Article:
2. Jackie Rovenksy says:

    Europe’s slow realisation of the uselessness of IWT’s and the consequential cost to users upholds the fact – when these stupid targets were being discussed in meetings, such as Kyoto, no one sat back and asked the questions – what is the best way to achieve these targets that does not destroy our economy and lives of our citizens?

    You would have thought these questions should have been the first and foremost ones they would have asked, as those who are responsible for the nation’s welfare.

    Basic questions never asked – following along like puppy dogs behind ideologically demonstrably stupid people, who have no understanding of how their ‘vision’ for saving the world could destroy it.

    STT keep up the great work of informing us of what is going on, and how the stupid acts of a few have created so much damage for so many.

  3. Another excellent article STT! Thank you for explaining so plainly the concept of back up power generation. We just need to keep getting the message out there & eventually people will come to understand more fully the complete waste of money & blatant lies that the wind industry have been feeding the general public for far too long!

Trackbacks

  1. […] that wind power cannot and will never reduce CO2 emissions in the electricity sector (see our posts here and […]

  2. […] In a widely dispersed, distributed power generation network – like Australia’s Eastern Grid – this means having sufficient reserve capacity to increase generation output (and, therefore, input to the grid) on a second by second (or minute by minute) basis to maintain “frequency”. This is done largely with “spinning reserve” held by base-load gas and coal thermal plants – which can be added to the grid in seconds – and hydro generation, which can be called upon to start generating within minutes (see our post here). […]

  3. […] claims about reducing CO2 emissions are patent nonsense. We sent these notes home last month about spinning reserve and […]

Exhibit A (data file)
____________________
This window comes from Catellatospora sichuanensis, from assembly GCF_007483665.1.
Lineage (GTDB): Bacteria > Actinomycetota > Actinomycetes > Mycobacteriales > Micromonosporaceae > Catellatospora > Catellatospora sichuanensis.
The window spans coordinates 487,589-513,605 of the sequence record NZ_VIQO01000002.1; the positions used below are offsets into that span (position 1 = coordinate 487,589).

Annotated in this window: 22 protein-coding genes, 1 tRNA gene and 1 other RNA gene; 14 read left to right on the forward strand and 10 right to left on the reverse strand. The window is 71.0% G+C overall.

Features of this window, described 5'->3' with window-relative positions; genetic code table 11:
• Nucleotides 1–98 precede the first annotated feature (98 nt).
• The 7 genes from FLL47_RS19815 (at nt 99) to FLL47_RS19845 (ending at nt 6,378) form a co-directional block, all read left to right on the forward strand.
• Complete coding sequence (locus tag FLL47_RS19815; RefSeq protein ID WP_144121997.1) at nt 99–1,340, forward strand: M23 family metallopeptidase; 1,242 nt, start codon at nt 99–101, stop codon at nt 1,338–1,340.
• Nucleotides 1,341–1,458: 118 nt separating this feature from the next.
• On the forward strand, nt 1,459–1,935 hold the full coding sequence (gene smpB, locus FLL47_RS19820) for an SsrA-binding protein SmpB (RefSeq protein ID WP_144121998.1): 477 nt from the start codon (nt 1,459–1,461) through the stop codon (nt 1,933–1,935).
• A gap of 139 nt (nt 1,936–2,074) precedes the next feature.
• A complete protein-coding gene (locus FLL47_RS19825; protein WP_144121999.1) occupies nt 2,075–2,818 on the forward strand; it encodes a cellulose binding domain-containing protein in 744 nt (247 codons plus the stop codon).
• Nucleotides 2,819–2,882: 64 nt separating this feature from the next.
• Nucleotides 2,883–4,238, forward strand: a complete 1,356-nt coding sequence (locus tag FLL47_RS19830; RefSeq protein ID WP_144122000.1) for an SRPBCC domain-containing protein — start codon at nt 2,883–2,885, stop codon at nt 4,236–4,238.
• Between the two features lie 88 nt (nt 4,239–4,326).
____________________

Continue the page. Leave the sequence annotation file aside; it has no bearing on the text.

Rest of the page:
4. […] Because wind power can only be ever delivered at crazy, random intervals – 100% of its capacity has to backed up 100% of the time with spinning reserve and inefficient OCGTs – which can be deployed in a heartbeat to keep the grid balanced — and the lights on – whenever wind power output varies or disappears altogether (see our post here). […]

  5. […] Because wind power can only be ever delivered at crazy, random intervals – 100% of its capacity has to backed up 100% of the time with spinning reserve and inefficient OCGTs – which can be deployed in a heartbeat to keep the grid balanced — and the lights on – whenever wind power output varies or disappears altogether (see our post here). […]

  6. […] gas without generating a single spark just to hold sufficient “spinning reserve” (see our post here) to cover wind-watts when they disappear every day and, frequently, for days on end (see our posts […]

  7. […] STT followers are acutely aware of the FACT that close to an equal amount of wind power capacity has to kept as “spinning reserve” – which means coal or gas is being burned to keep boilers boiling without adding a single spark to the grid. This means millions of tonnes of coal and gas are being wasted (at enormous COST) – not to mention all that “dreadful” CO2 being pumped out for no benefit other than to allow wind power to (spuriously) claim it’s able to play with the big kids in the schoolyard (see our post here). […]

  8. […] with spinning reserve (chewing up millions of tonnes of coal without generating a single spark – see our post here) and high cost, inefficient fast start-up OCGTs which can be cranked into gear at a minute’s […]

  9. […] stuff. Of course, while SA’s fans are having a holiday, the shortfall is being made up by spinning reserve called in from gas or coal thermal plants; highly inefficient and insanely expensive OCGTs and […]